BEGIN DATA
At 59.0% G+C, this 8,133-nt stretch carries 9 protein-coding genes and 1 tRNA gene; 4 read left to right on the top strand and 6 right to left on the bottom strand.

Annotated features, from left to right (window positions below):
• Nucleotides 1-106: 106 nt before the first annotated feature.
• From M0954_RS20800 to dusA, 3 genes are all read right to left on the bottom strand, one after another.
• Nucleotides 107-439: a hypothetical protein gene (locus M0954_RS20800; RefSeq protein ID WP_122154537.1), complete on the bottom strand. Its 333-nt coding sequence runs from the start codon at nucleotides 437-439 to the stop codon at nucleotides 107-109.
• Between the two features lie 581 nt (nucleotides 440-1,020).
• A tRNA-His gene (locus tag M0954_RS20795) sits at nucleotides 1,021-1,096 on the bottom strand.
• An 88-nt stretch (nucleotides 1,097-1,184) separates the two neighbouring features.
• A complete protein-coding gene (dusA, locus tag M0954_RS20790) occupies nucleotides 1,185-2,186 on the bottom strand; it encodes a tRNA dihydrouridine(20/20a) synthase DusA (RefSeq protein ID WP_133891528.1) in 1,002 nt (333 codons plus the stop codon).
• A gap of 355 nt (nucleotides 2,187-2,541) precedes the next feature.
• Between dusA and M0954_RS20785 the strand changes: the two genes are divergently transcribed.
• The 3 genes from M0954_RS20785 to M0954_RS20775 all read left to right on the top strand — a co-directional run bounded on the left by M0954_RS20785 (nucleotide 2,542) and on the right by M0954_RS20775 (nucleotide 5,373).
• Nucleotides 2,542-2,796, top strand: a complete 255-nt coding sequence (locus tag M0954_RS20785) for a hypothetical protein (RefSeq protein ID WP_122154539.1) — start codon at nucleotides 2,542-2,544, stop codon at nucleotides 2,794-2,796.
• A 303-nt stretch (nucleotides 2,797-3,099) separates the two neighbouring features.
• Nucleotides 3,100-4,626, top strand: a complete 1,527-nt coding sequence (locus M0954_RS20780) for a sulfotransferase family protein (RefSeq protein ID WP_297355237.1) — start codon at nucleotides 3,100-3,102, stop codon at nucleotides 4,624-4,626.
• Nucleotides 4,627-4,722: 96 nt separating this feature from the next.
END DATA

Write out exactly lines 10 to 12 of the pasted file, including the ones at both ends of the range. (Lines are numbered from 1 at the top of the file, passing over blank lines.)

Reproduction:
• A gap of 355 nt (nucleotides 2,187-2,541) precedes the next feature.
• Between dusA and M0954_RS20785 the strand changes: the two genes are divergently transcribed.
• The 3 genes from M0954_RS20785 to M0954_RS20775 all read left to right on the top strand — a co-directional run bounded on the left by M0954_RS20785 (nucleotide 2,542) and on the right by M0954_RS20775 (nucleotide 5,373).